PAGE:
The feet were only unbound for cleaning and for love making.
This allowed men to fantasize about the feet.
An occasional insider has joined the fray. Arthur Levine, former dean of what many consider to be the preeminent teacher-preparation program, Teachers College, Columbia University, has been savage in his criticism: “Teacher education is the Dodge City of the education world. Like the fabled Wild West town, it is unruly and disordered,” he wrote in 2006. He then swiftly abandoned his involvement with traditional teacher preparation altogether, starting up his own alternative pathway to teaching, the Woodrow Wilson fellowships. At the time, his remarks were viewed as mutinous by many of his colleagues, particularly his view that the primary accrediting body for teacher education, the National Council for Accreditation of Teacher Education (NCATE), ought to be scrapped. Several years later, insiders conceded that Levine had been right. Accreditation is now being revamped under a new name, the Council for the Accreditation of Educator Preparation (CAEP).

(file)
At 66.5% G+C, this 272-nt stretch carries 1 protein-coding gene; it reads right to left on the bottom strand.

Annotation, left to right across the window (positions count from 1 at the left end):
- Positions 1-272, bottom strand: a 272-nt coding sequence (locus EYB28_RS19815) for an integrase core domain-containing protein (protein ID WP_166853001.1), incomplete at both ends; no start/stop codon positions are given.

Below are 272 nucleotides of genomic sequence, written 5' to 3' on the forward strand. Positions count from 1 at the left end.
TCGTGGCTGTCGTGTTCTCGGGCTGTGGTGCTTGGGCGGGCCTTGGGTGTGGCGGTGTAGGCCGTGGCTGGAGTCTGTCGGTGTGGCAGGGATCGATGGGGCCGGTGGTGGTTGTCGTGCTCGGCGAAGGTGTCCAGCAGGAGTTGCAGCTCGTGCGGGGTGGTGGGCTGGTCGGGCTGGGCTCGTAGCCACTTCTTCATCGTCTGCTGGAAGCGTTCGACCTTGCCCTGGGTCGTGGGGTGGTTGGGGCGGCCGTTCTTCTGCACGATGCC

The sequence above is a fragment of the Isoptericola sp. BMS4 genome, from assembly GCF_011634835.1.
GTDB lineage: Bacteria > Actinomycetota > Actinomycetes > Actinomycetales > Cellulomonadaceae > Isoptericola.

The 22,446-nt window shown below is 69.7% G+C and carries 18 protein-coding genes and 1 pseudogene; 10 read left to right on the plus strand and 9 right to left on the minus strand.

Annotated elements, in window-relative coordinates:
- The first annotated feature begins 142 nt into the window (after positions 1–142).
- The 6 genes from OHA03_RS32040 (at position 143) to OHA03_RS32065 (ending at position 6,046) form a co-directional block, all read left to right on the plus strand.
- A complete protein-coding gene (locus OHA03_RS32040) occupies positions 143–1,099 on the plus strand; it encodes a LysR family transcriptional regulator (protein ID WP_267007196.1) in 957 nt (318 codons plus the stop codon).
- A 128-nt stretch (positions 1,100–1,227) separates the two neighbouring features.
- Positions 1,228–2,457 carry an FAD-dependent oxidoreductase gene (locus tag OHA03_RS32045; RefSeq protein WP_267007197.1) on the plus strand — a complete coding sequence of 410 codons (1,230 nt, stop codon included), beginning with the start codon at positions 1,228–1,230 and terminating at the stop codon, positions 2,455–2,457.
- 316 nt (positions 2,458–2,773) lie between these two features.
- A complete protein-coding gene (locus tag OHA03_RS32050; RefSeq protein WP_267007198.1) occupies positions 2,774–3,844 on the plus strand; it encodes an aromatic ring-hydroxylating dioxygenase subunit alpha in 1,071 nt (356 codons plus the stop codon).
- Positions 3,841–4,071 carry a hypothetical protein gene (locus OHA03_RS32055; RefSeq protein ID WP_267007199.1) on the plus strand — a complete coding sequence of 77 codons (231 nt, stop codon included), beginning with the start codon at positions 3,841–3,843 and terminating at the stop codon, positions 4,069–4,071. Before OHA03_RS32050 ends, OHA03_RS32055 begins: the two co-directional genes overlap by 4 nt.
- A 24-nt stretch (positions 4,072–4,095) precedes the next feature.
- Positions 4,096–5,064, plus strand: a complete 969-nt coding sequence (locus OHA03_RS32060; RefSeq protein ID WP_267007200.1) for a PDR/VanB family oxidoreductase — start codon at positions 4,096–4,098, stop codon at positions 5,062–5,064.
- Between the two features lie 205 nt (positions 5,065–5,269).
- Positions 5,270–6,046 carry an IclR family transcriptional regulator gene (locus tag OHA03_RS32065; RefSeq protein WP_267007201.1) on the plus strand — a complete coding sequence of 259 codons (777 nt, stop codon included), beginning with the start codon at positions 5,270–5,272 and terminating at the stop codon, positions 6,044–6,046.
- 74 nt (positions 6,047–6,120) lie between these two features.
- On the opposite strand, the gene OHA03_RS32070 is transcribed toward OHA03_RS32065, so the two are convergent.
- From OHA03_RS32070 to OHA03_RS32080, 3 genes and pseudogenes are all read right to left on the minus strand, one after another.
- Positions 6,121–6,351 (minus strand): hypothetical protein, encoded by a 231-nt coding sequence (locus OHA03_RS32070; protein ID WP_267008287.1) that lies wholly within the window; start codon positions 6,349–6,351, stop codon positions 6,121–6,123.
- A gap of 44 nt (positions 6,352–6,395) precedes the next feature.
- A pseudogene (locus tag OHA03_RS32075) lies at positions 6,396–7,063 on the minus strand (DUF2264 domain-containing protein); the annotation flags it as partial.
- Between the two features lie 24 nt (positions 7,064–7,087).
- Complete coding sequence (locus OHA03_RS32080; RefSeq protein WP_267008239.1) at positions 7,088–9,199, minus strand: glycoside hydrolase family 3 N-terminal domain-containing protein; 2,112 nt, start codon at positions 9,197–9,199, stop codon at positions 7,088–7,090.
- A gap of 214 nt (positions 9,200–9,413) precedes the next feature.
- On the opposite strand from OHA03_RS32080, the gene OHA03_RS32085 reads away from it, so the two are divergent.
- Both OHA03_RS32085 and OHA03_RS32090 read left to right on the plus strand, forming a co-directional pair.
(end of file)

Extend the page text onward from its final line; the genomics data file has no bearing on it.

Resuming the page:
The Perspective of Teacher Educators
Almost all teacher educators acknowledge that the field has deep problems, but their concern has seldom been about the issues raised by external critics such as lack of selectivity, an imbalance between content and pedagogy, or the lack of value delivered. These differences aren’t always recognized because the insider critiques often sound a lot like the external critiques. In reality, insiders are more concerned about the chaos in the field.
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Harking back perhaps to teacher education’s 19th-century ecclesiastical origins, its mission has shifted away from the medical model of training doctors to professional formation. The function of teacher education is to launch the candidate on a lifelong path of learning, distinct from knowing, as actual knowledge is perceived as too fluid to be achievable. In the course of a teacher’s preparation, prejudices and errant assumptions must be confronted and expunged, with particular emphasis on those related to race, class, language, and culture. This improbable feat, not unlike the transformation of Pinocchio from puppet to real boy, is accomplished as candidates reveal their feelings and attitudes through abundant in-class dialogue and by keeping a journal. From these activities is born each teacher’s unique philosophy of teaching and learning.